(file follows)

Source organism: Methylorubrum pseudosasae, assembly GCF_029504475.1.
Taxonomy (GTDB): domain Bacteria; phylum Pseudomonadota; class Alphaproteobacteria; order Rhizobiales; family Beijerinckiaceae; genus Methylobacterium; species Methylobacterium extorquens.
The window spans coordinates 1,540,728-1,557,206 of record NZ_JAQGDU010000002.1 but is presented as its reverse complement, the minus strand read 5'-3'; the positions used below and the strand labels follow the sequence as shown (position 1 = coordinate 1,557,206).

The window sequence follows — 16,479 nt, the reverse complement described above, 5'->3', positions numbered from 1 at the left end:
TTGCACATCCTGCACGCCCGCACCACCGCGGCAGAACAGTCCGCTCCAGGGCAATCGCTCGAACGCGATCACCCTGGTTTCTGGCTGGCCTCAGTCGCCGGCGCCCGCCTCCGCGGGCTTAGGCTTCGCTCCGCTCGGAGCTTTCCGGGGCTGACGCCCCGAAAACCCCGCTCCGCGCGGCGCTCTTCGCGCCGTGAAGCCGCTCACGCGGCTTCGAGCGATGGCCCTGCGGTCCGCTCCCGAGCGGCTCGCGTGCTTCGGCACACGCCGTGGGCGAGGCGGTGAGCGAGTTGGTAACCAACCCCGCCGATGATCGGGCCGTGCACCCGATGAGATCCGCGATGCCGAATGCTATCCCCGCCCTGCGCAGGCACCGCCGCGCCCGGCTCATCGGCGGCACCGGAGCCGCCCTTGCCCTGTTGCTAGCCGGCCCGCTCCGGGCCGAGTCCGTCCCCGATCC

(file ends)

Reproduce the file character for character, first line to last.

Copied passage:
Source organism: Methylorubrum pseudosasae, assembly GCF_029504475.1.
Taxonomy (GTDB): domain Bacteria; phylum Pseudomonadota; class Alphaproteobacteria; order Rhizobiales; family Beijerinckiaceae; genus Methylobacterium; species Methylobacterium extorquens.
The window spans coordinates 1,540,728-1,557,206 of record NZ_JAQGDU010000002.1 but is presented as its reverse complement, the minus strand read 5'-3'; the positions used below and the strand labels follow the sequence as shown (position 1 = coordinate 1,557,206).

The window sequence follows — 16,479 nt, the reverse complement described above, 5'->3', positions numbered from 1 at the left end:
TTGCACATCCTGCACGCCCGCACCACCGCGGCAGAACAGTCCGCTCCAGGGCAATCGCTCGAACGCGATCACCCTGGTTTCTGGCTGGCCTCAGTCGCCGGCGCCCGCCTCCGCGGGCTTAGGCTTCGCTCCGCTCGGAGCTTTCCGGGGCTGACGCCCCGAAAACCCCGCTCCGCGCGGCGCTCTTCGCGCCGTGAAGCCGCTCACGCGGCTTCGAGCGATGGCCCTGCGGTCCGCTCCCGAGCGGCTCGCGTGCTTCGGCACACGCCGTGGGCGAGGCGGTGAGCGAGTTGGTAACCAACCCCGCCGATGATCGGGCCGTGCACCCGATGAGATCCGCGATGCCGAATGCTATCCCCGCCCTGCGCAGGCACCGCCGCGCCCGGCTCATCGGCGGCACCGGAGCCGCCCTTGCCCTGTTGCTAGCCGGCCCGCTCCGGGCCGAGTCCGTCCCCGATCC